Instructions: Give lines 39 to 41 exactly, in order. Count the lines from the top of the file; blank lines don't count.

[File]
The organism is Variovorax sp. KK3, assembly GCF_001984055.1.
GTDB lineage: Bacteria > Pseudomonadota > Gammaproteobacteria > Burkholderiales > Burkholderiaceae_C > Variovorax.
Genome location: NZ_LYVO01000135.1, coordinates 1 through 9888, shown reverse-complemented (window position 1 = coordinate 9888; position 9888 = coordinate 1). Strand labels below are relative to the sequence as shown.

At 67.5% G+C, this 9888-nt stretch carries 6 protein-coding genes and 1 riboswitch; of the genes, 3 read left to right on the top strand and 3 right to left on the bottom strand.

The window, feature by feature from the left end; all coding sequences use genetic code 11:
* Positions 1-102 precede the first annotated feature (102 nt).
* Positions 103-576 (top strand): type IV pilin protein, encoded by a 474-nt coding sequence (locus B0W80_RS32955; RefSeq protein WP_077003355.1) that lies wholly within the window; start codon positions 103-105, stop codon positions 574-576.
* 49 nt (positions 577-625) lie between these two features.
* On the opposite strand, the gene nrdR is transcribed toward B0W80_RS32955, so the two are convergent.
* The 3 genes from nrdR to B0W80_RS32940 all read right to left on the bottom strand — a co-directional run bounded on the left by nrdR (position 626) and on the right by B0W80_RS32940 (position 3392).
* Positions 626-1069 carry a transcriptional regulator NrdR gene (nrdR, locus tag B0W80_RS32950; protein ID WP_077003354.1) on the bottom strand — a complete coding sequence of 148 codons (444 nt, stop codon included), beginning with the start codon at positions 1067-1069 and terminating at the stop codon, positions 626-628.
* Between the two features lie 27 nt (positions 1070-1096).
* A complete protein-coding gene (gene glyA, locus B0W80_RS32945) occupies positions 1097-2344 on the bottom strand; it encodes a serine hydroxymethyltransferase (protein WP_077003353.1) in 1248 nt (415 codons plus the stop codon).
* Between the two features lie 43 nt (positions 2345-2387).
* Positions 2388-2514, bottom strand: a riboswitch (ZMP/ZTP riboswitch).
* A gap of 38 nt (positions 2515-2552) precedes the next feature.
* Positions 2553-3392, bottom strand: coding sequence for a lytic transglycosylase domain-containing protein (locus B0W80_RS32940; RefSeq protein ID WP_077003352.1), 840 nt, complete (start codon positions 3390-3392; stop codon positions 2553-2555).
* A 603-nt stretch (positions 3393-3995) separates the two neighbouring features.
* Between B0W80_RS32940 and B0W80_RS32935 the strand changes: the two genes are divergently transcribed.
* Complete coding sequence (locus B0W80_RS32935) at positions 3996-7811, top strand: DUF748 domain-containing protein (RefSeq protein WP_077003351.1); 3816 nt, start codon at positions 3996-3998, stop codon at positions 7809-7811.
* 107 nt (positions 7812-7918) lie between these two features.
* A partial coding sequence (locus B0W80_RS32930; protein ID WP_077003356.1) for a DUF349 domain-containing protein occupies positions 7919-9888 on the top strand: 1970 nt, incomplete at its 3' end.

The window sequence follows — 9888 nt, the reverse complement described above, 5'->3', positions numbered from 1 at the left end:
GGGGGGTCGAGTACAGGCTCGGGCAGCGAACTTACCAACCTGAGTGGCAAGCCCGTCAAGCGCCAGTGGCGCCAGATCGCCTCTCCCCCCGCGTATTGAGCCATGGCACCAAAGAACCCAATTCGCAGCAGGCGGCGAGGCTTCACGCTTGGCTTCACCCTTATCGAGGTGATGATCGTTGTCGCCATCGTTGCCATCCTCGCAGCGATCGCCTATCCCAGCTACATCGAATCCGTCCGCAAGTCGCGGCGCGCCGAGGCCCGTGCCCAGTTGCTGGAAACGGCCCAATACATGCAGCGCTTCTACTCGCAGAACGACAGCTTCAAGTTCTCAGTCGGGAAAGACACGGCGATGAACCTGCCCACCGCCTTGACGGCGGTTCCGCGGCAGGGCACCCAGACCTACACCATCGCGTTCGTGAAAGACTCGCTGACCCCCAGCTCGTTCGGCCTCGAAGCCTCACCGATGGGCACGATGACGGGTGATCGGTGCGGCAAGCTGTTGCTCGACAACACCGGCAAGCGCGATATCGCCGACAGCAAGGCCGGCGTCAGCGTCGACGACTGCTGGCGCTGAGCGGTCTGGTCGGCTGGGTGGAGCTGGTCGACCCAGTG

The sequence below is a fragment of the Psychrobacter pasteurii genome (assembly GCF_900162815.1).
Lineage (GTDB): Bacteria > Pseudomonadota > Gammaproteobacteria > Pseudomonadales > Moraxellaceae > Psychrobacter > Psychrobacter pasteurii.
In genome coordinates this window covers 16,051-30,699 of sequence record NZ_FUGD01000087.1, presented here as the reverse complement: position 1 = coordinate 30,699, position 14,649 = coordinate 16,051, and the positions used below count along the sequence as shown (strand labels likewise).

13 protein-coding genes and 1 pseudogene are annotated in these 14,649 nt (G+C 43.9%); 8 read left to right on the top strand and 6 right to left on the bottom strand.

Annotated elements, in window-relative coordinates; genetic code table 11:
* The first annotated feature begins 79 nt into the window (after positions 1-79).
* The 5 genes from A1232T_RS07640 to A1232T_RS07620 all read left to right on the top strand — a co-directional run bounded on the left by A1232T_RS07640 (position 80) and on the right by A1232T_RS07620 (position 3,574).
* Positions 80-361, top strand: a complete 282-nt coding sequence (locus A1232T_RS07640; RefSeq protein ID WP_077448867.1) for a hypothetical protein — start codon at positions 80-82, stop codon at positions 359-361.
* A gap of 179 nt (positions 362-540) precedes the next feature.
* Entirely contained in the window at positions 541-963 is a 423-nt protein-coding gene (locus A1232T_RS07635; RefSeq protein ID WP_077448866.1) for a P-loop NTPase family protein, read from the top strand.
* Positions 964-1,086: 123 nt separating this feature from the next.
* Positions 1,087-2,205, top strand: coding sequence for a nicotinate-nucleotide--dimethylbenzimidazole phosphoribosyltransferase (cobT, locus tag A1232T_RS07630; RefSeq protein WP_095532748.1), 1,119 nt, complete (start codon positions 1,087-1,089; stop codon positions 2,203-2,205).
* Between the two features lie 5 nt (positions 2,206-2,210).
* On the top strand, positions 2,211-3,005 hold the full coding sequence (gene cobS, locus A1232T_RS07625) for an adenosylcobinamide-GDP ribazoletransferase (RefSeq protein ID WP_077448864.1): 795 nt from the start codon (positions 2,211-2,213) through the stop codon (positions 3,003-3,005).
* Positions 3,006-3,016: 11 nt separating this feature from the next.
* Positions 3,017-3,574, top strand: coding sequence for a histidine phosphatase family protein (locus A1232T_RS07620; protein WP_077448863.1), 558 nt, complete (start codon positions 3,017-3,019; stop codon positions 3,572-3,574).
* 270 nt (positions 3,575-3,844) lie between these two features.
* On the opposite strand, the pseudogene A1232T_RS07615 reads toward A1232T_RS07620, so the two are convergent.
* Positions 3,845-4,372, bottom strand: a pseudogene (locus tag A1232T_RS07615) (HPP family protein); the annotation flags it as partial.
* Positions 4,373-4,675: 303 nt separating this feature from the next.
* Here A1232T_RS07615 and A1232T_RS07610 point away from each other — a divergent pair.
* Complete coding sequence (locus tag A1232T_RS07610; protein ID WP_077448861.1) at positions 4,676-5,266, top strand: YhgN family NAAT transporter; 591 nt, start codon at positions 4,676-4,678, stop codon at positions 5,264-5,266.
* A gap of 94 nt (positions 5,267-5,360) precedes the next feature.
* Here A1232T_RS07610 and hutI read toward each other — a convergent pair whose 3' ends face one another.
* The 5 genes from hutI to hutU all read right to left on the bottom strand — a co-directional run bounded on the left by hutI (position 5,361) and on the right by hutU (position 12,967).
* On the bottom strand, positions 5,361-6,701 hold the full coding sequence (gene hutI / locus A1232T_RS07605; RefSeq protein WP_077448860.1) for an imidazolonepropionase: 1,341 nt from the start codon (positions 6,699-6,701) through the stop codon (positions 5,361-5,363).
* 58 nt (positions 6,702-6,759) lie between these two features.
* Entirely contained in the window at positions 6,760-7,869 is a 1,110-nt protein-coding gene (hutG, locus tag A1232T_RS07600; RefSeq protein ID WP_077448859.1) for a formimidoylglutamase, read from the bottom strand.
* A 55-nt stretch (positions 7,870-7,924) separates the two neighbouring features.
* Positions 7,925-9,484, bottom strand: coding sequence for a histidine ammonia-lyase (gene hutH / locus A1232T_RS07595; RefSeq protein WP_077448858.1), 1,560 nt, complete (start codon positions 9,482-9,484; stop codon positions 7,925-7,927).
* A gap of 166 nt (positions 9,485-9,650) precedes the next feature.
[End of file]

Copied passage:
* Positions 3,006-3,016: 11 nt separating this feature from the next.
* Positions 3,017-3,574, top strand: coding sequence for a histidine phosphatase family protein (locus A1232T_RS07620; protein WP_077448863.1), 558 nt, complete (start codon positions 3,017-3,019; stop codon positions 3,572-3,574).
* 270 nt (positions 3,575-3,844) lie between these two features.